This week’s postcard is quite nice in showing a group of soldiers as they looked on active service in World War one. Most studio postcards are taken of men in their best uniforms, all polished and ironed but in France it was not uncommon for a group of men to have their pictures taken in their everyday uniforms and this helps paint a more accurate picture of what soldiers actually looked like in the field. This postcard then was taken in Paris at some point in World War One:It shows three men of the Duke of Wellington’s West Riding Regiment and they are definitely on the scruffy and dishevelled end of the spectrum. They are each wearing the utility version of service dress, with simple patch pockets and a less fitted cut, the presence of items in their pockets adds to the crumpled and dishevelled look:Other features to note include the use of five buttons up the front of the uniform, the lack of protective rifle patches on the shoulders- this simplified pattern was introduced in late 1914 to speed up production of uniforms. The caps are also distinctive as the stiffening wire has been removed so they have a much softer and less structured look than pre-war service dress caps:This made them far more practical as they could be folded up and put in a pocket, worn over a balaclava or under a scarf etc. Note also the lack of any brass shoulder titles in the picture above: brass was a strategic supply so efforts were made to reduce its use in non-essential items. The intricate lettering of shoulder titles was also lengthy to produce so quantities of shoulder titles went into decline and often men were not issued them and either had to scrounge some from somewhere or go without.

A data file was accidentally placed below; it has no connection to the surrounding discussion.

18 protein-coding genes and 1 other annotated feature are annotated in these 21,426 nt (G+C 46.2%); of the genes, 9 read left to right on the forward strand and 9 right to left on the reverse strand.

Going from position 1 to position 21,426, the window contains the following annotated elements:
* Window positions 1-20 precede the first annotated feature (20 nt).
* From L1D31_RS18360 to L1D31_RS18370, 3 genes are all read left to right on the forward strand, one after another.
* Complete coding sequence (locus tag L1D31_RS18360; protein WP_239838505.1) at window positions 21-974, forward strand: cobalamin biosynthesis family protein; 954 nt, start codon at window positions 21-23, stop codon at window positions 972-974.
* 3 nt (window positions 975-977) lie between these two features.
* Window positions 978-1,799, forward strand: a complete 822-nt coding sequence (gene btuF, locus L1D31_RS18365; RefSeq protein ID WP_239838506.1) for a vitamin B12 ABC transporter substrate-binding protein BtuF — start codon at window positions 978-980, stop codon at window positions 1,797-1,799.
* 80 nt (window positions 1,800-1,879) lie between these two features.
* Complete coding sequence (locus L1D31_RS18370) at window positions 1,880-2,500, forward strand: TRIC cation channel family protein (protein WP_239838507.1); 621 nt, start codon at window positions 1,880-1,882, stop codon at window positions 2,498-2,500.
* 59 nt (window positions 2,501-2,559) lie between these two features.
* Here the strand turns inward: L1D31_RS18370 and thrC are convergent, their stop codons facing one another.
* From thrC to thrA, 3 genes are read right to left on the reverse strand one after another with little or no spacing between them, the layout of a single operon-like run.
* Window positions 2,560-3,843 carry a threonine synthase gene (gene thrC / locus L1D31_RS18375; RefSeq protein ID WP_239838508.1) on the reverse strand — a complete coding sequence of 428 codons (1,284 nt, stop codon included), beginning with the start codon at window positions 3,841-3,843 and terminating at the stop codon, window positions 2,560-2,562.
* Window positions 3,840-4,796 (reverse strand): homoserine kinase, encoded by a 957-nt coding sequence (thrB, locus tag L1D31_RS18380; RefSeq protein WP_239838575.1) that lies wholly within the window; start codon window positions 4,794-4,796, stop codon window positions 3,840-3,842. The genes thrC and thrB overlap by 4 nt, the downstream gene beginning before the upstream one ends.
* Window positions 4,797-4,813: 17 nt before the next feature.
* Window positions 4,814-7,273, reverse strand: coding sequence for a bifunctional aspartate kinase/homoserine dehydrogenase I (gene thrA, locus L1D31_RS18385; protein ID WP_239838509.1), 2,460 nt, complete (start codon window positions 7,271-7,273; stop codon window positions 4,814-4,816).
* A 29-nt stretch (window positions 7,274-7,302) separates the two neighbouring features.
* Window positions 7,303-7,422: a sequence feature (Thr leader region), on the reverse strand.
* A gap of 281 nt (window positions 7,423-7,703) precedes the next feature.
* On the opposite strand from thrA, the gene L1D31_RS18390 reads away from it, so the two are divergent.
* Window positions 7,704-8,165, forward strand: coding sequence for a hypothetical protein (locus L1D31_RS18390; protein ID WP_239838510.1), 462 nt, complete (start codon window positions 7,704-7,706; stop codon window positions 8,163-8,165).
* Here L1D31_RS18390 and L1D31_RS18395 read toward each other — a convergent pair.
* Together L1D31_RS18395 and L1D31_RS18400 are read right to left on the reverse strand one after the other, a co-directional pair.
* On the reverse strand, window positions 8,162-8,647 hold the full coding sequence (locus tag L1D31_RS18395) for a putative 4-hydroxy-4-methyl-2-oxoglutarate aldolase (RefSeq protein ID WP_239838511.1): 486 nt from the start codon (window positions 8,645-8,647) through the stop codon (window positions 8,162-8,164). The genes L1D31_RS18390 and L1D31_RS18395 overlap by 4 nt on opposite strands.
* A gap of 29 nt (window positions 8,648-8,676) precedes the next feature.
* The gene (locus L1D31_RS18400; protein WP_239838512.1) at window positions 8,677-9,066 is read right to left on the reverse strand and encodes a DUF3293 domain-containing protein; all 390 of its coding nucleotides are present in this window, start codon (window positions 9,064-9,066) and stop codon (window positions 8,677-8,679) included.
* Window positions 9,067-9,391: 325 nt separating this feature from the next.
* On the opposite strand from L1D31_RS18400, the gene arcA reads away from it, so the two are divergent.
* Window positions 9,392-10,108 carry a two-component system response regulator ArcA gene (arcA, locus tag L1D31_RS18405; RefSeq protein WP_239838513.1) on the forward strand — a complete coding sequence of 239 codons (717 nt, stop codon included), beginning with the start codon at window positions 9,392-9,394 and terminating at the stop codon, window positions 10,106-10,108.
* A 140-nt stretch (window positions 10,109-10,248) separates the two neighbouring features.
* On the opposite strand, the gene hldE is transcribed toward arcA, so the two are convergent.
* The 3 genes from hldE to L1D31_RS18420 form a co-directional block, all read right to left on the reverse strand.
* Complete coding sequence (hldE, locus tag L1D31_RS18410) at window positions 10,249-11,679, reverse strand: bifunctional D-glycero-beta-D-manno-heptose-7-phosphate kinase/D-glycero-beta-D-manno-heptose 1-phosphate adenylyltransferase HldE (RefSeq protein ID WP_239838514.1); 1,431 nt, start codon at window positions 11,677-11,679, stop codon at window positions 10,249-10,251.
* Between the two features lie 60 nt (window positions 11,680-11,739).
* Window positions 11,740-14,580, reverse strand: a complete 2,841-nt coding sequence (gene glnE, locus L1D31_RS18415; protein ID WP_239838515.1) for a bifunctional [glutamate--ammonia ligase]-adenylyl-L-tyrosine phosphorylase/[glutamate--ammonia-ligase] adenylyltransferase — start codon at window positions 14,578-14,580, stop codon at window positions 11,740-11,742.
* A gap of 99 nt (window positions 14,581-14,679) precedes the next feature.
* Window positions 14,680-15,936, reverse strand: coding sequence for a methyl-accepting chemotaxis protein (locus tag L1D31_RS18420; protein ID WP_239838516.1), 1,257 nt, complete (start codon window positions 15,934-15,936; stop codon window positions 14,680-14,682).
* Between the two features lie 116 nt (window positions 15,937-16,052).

Boots in the postcard are again indicative of this being taken on active service, they are not polished and are merely waterproofed:These boots look well used and worn and the supply of army boots was a constant problem to the British Army. Although supplies never dried up, many new manufacturers were accepted and often the quality was far less than would have been acceptable in the pre-war military.
This postcard, despite being a studio photograph, ha some interesting features that make it a little more unusual than the normal examples of this genre.